We’ve all had good days and bad days. On April 1, I had an EMOTIONAL day as I was asked to make brief comments on behalf of our JACL D.C. Chapter at the 19th Annual Cherry Blossom Festival Freedom Walk in Washington, D.C. It all started with the kumi daiko (ensemble drumming) performance and a surreal scene with cherry blossoms falling right on cue between rays of sunshine as taiko drums started playing.
The Freedom Walk highlights and is a reminder of the fragility of our civil liberties and the vigilant role everyone must play in upholding the constitutional rights of all Americans. Our story is an honorable American story that can never be forgotten or repeated again.
In my comments, I mentioned how my grandfather, Rikimatsu, arrived in 1904 and reflected on how proud he must have been to hear that on March 27, 1912, Japan had given the first cherry trees to the United States as a sign of friendship, peace and hope. Little did he know that some 30 years later, so many families would be impacted by Executive Order 9066.
This was during a tumultuous time when Japanese immigrants, who had been coming to America since 1885, faced a lot of prejudice and racial attacks. Organizations with names like the Japanese-Korean Exclusion League (later renamed the Asiatic Exclusion League to reflect the increase in South Asian immigrants from India) were in their heyday in the early 1900s, and Alien Land Laws drafted by many western states restricted immigrants from owning property, including land.
But diplomatic ties between the U.S. and Japan were growing — to the point where Japan agreed to a “Gentleman’s Agreement” in 1907 with President Theodore Roosevelt to reduce the number of Japanese immigrating to America, because American workers objected to the influx of Japanese laborers. Japan also agreed to a 1924 immigration law that further limited the number of Japanese entering the U.S.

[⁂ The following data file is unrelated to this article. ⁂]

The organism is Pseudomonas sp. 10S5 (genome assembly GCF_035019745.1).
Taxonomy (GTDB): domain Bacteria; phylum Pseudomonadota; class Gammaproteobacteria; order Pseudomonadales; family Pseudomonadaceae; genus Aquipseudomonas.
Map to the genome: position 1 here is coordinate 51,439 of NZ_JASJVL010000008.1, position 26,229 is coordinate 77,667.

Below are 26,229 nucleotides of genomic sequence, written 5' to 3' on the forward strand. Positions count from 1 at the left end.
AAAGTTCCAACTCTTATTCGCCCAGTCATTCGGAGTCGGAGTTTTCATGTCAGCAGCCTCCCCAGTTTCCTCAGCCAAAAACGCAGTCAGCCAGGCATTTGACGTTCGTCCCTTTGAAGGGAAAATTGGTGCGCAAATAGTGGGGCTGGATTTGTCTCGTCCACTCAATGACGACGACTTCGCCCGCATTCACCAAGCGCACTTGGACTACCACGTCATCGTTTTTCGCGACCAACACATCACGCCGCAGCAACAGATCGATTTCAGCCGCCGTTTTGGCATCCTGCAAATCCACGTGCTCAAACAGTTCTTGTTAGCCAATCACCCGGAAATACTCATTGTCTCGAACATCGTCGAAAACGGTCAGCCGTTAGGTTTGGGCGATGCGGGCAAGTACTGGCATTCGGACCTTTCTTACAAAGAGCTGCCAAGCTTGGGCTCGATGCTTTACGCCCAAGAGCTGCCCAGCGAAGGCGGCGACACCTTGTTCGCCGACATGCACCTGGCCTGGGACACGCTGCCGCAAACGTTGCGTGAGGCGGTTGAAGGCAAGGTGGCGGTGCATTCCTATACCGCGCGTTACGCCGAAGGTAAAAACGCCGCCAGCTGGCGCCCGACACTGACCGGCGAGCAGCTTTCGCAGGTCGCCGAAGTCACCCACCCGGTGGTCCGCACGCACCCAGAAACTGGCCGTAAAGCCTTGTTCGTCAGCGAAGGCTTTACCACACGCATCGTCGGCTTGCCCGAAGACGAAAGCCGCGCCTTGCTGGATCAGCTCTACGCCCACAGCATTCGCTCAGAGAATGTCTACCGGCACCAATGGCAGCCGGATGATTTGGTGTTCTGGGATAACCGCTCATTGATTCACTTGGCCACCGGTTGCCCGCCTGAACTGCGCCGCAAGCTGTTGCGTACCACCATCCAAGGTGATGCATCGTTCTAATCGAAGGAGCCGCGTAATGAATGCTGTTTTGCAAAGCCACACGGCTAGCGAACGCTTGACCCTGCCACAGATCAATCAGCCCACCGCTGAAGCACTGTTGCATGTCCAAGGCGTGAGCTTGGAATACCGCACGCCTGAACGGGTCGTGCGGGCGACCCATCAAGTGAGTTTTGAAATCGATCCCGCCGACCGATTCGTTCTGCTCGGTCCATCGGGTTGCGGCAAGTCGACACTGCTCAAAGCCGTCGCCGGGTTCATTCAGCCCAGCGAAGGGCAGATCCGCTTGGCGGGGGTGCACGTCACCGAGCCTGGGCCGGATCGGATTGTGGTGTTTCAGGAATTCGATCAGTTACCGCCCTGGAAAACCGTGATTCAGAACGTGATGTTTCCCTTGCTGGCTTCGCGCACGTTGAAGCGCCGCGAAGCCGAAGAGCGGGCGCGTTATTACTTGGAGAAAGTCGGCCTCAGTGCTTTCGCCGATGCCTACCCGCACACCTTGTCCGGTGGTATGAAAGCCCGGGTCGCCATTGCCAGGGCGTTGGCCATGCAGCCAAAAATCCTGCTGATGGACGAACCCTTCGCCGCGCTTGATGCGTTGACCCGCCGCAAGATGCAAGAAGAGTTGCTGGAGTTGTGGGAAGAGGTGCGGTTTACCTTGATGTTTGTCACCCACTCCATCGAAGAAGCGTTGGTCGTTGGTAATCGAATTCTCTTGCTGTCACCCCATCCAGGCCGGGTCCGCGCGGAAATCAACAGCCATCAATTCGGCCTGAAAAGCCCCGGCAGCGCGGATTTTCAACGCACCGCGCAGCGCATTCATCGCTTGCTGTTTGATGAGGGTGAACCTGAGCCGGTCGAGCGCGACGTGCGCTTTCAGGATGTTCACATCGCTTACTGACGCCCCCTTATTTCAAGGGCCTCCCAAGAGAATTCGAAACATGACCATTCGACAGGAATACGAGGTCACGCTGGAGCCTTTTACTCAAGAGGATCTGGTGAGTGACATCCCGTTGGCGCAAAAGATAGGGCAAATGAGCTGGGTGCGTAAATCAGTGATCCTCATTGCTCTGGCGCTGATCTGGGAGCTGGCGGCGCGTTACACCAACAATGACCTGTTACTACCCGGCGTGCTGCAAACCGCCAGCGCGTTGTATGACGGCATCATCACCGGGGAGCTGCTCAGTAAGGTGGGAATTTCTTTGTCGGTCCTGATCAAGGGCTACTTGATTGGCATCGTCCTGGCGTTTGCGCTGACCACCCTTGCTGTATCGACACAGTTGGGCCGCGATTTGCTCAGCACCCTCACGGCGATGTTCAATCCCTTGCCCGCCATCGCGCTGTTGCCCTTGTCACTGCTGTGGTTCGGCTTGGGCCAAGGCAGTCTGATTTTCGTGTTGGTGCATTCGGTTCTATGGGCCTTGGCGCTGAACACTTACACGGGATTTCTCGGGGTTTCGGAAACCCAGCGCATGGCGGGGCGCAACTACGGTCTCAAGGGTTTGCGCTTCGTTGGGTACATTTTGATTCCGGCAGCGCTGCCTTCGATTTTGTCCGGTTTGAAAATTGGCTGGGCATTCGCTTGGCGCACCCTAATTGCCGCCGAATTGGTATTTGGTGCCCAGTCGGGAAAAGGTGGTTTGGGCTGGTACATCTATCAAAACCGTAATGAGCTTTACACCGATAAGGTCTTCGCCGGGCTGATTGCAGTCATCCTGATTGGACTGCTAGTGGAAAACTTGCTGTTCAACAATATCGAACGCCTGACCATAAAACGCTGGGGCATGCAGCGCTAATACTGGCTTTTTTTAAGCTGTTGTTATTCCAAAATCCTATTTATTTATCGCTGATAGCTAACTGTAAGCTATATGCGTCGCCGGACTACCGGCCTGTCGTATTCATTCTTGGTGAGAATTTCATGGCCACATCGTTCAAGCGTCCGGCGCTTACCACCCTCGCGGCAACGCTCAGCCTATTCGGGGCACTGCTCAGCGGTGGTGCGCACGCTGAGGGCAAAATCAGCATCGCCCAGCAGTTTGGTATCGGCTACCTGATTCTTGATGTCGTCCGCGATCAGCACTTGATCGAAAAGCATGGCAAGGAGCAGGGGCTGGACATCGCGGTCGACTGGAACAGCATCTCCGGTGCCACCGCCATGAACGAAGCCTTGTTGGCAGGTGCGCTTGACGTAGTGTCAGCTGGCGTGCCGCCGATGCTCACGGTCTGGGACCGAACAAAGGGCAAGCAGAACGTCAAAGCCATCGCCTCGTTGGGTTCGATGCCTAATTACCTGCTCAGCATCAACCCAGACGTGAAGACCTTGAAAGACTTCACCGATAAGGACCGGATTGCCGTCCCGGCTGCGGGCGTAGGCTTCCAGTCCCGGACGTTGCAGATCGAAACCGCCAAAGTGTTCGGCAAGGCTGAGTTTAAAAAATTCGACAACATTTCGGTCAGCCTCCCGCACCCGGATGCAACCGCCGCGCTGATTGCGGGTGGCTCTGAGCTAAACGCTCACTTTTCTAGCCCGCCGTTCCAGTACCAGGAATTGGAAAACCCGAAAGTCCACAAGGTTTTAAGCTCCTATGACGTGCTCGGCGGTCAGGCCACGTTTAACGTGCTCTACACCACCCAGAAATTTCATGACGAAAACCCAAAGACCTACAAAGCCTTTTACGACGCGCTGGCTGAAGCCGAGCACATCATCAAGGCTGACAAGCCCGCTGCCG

So, it’s not surprising that these deeply rooted feelings of hostility toward Japanese led to the incarceration during World War II. The concentration camps didn’t just spring up overnight, though literally they were constructed within months. They were the culmination of decades of prejudice that called Asians the “Yellow Peril.”
Yet, here was a shipment of over 3,000 cherry trees sent from Tokyo and accepted at a ceremony by the wife of President William Howard Taft. Today, these trees are a wonderful symbol of the friendship between Japan and the United States — a friendship that’s long outlasted the prejudice against Japanese that culminated in the unjust incarceration during WWII.
This year is the 75th anniversary of the signing of Executive Order 9066, which President Franklin D. Roosevelt signed on Feb. 19, 1942, soon after Pearl Harbor was attacked and pulled America into global war.
JACL chapters and other Japanese American organizations host annual Day of Remembrance events to commemorate FDR’s signing of E.O. 9066. This year’s events drew larger audiences than in the past because of the 75th anniversary and also because of the fear of similar treatment today of Muslims.
The Smithsonian recently opened the yearlong exhibit “Righting a Wrong: Japanese Americans and World War II,” which keeps alive the injustice of E.O. 9066, with many of the artifacts that are on display for the exhibit from JACL members whose families were incarcerated.
In addition, JACL chapters from across the country made financial contributions to underwrite the exhibit. It’s a powerful reminder of the dark side of America’s history. A special private viewing of the exhibit will be part of the JACL National Convention on July 6. In addition, a special evening program at Ambassador Kenichiro Sasae’s private residence is scheduled for July 7.
Like the cherry blossoms, each year brings out a special beauty of hope and optimism for a stronger nation for what we have learned from our past and our continuing friendship with Japan. I hope to see you at this year’s JACL National Convention.
Ron Mori is co-president of the Washington, D.C., JACL chapter and manager of community, states and national affairs — multicultural leadership for AARP.